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Shadow and Act

Review - Haitian Djinn Carrénard's Guerrilla Triptych "Donoma" Is A Delightful Discovery

  • By Monique A. Williams
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  • April 12, 2012 12:01 PM
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  • 0 Comments
Aaaaah...! There are some films that draw you in from the first frame. The type of film where you sit still, rapt, in no rush for a snack break not out of fear of missing something but fear of leaving the world you've been pulled into, one you dare not leave.

Quick Review: Must-See Doc "Rejoice & Shout" Now Streaming On Netflix

  • By Vanessa Martinez
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  • April 10, 2012 9:44 PM
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  • 10 Comments
The poster for Rejoice & Shout really doesn't do this thoroughly engaging documentary any justice. I was able to catch the Don McGlynn-directed doc this past Easter Sunday. Now, I haven't gone to church in many months, and I don't consider myself a religious individual, especially when it comes to organized religion.

Review: "London River" Is An Affecting and Superbly Acted Tale of Humanity (Brenda Blethyn, Sotigui Kouyate)

  • By Vanessa Martinez
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  • April 5, 2012 12:11 AM
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  • 2 Comments
London River, directed by French-Algerian filmmaker Rachid Bouchareb (Days of Glory, Outside The Law), made its way to DVD/VOD yesterday, when I was able to catch it via Amazon Instant Video. Aside from a few connection hiccups, I was able to fully appreciate this moving story of a market gardener from Guernsey, played by the magnificent Brenda Blethyn (1996 Secrets and Lies), and a French-speaking African man from France, the late Sotigui Kouyaté in a subdued yet superb performance, who arrive in London to search for their missing children in the aftermath of the 2005 train and bus terrorist bombings.

Review - Halle Berry In A Skimpy Bikini Wasn't Enough To Keep Me Interested In "Dark Tide"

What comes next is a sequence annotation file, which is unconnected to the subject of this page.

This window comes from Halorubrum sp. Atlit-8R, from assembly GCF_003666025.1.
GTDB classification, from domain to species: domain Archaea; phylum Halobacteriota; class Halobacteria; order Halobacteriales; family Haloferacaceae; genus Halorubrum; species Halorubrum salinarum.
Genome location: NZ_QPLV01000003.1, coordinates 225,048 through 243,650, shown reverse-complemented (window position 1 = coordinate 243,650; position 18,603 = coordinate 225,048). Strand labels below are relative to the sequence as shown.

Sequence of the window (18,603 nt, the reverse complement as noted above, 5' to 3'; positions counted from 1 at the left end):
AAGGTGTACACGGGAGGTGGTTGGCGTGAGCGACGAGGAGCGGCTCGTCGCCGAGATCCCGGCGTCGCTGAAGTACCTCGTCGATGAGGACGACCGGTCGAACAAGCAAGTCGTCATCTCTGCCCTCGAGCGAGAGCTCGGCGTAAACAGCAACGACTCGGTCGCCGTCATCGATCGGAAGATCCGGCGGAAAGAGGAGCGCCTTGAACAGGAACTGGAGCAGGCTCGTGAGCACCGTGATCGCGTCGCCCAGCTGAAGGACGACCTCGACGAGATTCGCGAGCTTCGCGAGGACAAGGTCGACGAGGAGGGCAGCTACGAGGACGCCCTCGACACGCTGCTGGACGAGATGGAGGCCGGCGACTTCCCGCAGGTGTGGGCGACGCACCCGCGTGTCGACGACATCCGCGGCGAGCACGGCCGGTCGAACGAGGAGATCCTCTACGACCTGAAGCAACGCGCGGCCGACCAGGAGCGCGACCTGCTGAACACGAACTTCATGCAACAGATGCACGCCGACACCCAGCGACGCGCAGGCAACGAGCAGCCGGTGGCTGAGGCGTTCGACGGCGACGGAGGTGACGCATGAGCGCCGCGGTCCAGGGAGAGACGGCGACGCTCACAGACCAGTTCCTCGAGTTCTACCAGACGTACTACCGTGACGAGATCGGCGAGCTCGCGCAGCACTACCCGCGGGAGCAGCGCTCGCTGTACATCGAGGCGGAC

• By Tambay A. Obenson
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  • March 30, 2012 9:48 AM
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  • 4 Comments
It opens in limited theatrical release today; reposting my review...

ND/NF 2012 Review - "An Oversimplification Of her Beauty" (A Beautifully Complex Maze)

  • By Tambay A. Obenson
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  • March 23, 2012 11:32 AM
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  • 1 Comment
It makes it NYC premiere at the New Directors/New Films Festival tomorrow afternoon at 4:15pm at Lincoln Center (purchase tickets HERE); I saw it when it make its debut at the Sundance Film Festival in January, and reviewed it soon after. Here's that review again for those who missed it the first time, and who might be on the fence about attending tomorrow's premiere.

Review - Flavorless "Blue Like Jazz" Falls Flat

  • By Monique A. Williams
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  • March 21, 2012 10:35 AM
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  • 10 Comments
Blue Like Jazz is a run of the mill coming of age story where white kids search for the meaning of life through debauchery, pontification, and tomfoolery.

SXSW 2012 Review - "21 Jump Street" (Wake Me Up When It's Over)

  • By Tambay A. Obenson
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  • March 15, 2012 3:37 PM
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  • 9 Comments
I’ll just keep this short and sweet and say that the movie just wasn’t for me; others in the audience seemed to really love it though, laughing at every little joke – and not just laughing, but laughing accompanied by screaming, fist pounding, feet kicking, cackling and much more.

Berlinale 2012: Review of Afro-Colombian Drama "Choco"

  • By Jasmin
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  • March 13, 2012 3:40 PM
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  • 7 Comments
Another review from S&A reader Denise VanDeCruze:

SXSW 2012 Review - Ya'Ke Smith's "Wolf" (What Spike Lee's "Red Hook Summer" Should Have Been)

  • By Tambay A. Obenson
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  • March 13, 2012 8:30 AM
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  • 45 Comments
The cinematic punch in the gut I so desperately needed before leaving SXSW and Austin, TX tomorrow morning, Ya’ke Smith’s feature film directorial debut Wolf is an audacious, potent drama that will likely elicit extreme reactions from viewers when it’s eventually in general release – reactions that will undoubtedly lead to fiery discussion centered around the central themes the film tackles.

SXSW '12 Doc Review: Teens Aimlessly Wonder Through The Night In "Tchoupitoulas"

  • By Vanessa Martinez
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  • March 13, 2012 1:33 AM
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  • 2 Comments
There seems to have been mostly documentaries featured this year at SXSW for the films pertaining to our site. One of them, Tchoupitoulas, helmed by brothers Bill and Turner Ross, began promisingly. The beginning sequences instantly hooks the viewer; the film introduces our teen protagonists in their New Orleans home, as they partake in domestic sibling rivalry, showcasing a palpably real, amusing and bittersweet dynamic between the youngest and one of the oldest brothers.